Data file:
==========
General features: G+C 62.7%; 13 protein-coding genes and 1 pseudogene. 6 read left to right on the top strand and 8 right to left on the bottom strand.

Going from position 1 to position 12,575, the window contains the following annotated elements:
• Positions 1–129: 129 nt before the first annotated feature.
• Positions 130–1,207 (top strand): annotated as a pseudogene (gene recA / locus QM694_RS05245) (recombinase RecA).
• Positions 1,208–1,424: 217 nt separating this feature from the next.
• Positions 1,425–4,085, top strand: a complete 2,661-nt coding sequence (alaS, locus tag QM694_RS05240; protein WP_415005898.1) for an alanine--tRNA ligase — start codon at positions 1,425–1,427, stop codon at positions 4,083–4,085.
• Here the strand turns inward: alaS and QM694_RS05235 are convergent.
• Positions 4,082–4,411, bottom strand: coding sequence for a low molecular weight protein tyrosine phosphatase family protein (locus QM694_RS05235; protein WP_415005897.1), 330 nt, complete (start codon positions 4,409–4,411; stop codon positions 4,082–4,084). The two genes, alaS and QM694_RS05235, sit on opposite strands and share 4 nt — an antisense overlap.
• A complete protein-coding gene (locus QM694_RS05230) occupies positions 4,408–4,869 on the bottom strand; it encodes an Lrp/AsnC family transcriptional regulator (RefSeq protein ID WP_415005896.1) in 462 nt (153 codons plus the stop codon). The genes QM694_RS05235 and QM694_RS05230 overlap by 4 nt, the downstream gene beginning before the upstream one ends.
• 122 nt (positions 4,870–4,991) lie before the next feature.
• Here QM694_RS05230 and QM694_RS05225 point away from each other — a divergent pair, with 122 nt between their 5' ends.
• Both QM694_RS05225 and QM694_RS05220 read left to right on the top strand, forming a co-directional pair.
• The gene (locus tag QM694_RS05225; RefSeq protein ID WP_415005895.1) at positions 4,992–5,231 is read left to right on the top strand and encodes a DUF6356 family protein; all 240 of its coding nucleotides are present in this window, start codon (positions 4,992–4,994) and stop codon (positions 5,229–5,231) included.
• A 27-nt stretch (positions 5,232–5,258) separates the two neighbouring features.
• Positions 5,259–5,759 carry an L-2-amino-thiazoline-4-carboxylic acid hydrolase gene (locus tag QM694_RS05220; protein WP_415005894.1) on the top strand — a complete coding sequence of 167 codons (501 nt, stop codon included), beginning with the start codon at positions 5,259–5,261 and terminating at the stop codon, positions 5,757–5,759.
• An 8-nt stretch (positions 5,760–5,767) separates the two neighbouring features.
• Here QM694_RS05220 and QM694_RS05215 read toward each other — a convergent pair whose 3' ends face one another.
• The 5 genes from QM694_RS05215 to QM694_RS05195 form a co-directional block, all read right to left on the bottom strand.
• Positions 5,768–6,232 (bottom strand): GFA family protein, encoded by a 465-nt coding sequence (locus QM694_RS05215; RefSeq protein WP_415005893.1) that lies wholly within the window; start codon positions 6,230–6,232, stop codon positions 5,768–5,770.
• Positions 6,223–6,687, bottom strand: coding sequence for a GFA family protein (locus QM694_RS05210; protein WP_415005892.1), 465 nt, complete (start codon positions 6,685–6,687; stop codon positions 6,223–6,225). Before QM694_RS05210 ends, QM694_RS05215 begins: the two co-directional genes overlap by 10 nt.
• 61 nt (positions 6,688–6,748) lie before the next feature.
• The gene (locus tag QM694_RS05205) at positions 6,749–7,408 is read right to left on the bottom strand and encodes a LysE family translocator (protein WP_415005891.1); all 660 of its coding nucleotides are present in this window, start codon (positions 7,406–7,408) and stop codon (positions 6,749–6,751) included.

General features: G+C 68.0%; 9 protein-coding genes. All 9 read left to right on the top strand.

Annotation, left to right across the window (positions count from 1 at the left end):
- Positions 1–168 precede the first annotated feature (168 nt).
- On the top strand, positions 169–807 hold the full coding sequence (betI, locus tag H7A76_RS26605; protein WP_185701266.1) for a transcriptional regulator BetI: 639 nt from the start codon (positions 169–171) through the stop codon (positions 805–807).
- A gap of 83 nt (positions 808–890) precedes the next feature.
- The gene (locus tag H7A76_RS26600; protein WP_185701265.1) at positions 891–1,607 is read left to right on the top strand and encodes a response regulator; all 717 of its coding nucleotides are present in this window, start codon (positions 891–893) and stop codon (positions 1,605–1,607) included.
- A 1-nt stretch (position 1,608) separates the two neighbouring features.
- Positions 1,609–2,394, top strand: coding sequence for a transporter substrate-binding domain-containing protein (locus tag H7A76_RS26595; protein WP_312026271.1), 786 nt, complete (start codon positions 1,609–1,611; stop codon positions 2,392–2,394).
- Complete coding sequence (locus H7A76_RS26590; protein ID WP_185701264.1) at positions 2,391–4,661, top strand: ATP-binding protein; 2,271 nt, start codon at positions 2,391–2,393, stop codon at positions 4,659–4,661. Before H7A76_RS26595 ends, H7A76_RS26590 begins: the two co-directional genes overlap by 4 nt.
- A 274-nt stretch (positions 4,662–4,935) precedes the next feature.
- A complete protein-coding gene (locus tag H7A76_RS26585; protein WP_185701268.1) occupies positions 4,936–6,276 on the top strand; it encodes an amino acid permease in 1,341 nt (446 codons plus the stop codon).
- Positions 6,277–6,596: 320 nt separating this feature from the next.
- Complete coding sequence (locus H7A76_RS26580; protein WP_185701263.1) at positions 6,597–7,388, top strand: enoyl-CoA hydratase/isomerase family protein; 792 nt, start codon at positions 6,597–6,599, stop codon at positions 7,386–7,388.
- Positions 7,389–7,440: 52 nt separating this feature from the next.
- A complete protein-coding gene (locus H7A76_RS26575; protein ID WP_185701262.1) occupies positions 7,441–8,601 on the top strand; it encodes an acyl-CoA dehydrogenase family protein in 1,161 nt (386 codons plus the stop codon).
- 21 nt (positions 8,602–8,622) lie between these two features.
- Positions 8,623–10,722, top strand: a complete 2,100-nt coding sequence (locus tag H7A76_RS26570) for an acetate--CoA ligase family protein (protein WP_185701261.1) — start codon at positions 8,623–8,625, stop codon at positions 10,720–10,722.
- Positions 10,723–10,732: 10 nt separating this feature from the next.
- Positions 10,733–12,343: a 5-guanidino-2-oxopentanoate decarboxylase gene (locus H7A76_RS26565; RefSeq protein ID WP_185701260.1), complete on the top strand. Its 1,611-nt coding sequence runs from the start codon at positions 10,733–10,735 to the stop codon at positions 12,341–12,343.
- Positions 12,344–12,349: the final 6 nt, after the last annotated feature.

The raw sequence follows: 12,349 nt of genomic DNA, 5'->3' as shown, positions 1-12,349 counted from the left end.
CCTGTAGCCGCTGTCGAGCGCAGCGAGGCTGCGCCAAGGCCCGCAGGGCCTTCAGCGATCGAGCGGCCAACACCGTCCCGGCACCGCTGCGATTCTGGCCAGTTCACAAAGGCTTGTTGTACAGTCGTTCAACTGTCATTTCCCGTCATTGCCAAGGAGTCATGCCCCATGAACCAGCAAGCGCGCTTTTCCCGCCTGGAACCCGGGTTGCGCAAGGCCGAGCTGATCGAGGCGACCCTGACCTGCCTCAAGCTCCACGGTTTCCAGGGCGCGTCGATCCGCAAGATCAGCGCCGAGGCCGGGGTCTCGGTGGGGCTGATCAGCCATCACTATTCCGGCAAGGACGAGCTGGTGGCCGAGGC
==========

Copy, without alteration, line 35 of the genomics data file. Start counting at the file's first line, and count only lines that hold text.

- Complete coding sequence (locus H7A76_RS26580; protein WP_185701263.1) at positions 6,597–7,388, top strand: enoyl-CoA hydratase/isomerase family protein; 792 nt, start codon at positions 6,597–6,599, stop codon at positions 7,386–7,388.